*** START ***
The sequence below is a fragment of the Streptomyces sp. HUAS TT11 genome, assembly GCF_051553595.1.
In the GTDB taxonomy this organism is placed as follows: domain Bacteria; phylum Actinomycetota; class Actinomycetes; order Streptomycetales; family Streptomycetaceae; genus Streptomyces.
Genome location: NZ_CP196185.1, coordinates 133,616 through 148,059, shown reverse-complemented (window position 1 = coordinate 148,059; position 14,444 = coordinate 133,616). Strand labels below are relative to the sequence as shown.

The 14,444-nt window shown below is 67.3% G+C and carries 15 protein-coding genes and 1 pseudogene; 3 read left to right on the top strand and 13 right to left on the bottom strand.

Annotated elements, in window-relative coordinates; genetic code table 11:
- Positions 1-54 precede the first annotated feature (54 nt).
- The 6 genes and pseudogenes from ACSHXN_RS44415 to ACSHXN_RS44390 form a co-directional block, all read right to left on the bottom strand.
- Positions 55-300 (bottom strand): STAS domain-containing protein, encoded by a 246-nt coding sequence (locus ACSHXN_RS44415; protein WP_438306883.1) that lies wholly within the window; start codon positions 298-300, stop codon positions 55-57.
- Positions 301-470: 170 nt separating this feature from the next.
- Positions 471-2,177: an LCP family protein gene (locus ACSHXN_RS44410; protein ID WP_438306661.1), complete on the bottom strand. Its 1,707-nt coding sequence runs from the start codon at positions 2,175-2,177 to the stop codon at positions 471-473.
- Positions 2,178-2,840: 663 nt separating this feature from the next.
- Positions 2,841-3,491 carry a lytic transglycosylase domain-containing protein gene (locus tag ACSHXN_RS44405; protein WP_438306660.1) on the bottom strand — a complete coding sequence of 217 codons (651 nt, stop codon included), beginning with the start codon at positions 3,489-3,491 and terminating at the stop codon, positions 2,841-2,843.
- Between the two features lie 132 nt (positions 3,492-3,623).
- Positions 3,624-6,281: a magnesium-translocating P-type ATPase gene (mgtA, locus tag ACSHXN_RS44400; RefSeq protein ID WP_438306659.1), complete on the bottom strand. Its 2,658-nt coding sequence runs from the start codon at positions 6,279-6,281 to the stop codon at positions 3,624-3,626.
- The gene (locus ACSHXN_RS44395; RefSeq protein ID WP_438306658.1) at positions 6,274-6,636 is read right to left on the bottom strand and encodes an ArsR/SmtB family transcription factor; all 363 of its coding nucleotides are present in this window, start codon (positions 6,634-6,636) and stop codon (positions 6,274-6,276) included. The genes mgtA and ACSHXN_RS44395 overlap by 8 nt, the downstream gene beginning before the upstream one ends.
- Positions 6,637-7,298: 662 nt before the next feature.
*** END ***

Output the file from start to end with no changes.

The sequence below is a fragment of the Streptomyces sp. HUAS TT11 genome, assembly GCF_051553595.1.
In the GTDB taxonomy this organism is placed as follows: domain Bacteria; phylum Actinomycetota; class Actinomycetes; order Streptomycetales; family Streptomycetaceae; genus Streptomyces.
Genome location: NZ_CP196185.1, coordinates 133,616 through 148,059, shown reverse-complemented (window position 1 = coordinate 148,059; position 14,444 = coordinate 133,616). Strand labels below are relative to the sequence as shown.

The 14,444-nt window shown below is 67.3% G+C and carries 15 protein-coding genes and 1 pseudogene; 3 read left to right on the top strand and 13 right to left on the bottom strand.

Annotated elements, in window-relative coordinates; genetic code table 11:
- Positions 1-54 precede the first annotated feature (54 nt).
- The 6 genes and pseudogenes from ACSHXN_RS44415 to ACSHXN_RS44390 form a co-directional block, all read right to left on the bottom strand.
- Positions 55-300 (bottom strand): STAS domain-containing protein, encoded by a 246-nt coding sequence (locus ACSHXN_RS44415; protein WP_438306883.1) that lies wholly within the window; start codon positions 298-300, stop codon positions 55-57.
- Positions 301-470: 170 nt separating this feature from the next.
- Positions 471-2,177: an LCP family protein gene (locus ACSHXN_RS44410; protein ID WP_438306661.1), complete on the bottom strand. Its 1,707-nt coding sequence runs from the start codon at positions 2,175-2,177 to the stop codon at positions 471-473.
- Positions 2,178-2,840: 663 nt separating this feature from the next.
- Positions 2,841-3,491 carry a lytic transglycosylase domain-containing protein gene (locus tag ACSHXN_RS44405; protein WP_438306660.1) on the bottom strand — a complete coding sequence of 217 codons (651 nt, stop codon included), beginning with the start codon at positions 3,489-3,491 and terminating at the stop codon, positions 2,841-2,843.
- Between the two features lie 132 nt (positions 3,492-3,623).
- Positions 3,624-6,281: a magnesium-translocating P-type ATPase gene (mgtA, locus tag ACSHXN_RS44400; RefSeq protein ID WP_438306659.1), complete on the bottom strand. Its 2,658-nt coding sequence runs from the start codon at positions 6,279-6,281 to the stop codon at positions 3,624-3,626.
- The gene (locus ACSHXN_RS44395; RefSeq protein ID WP_438306658.1) at positions 6,274-6,636 is read right to left on the bottom strand and encodes an ArsR/SmtB family transcription factor; all 363 of its coding nucleotides are present in this window, start codon (positions 6,634-6,636) and stop codon (positions 6,274-6,276) included. The genes mgtA and ACSHXN_RS44395 overlap by 8 nt, the downstream gene beginning before the upstream one ends.
- Positions 6,637-7,298: 662 nt before the next feature.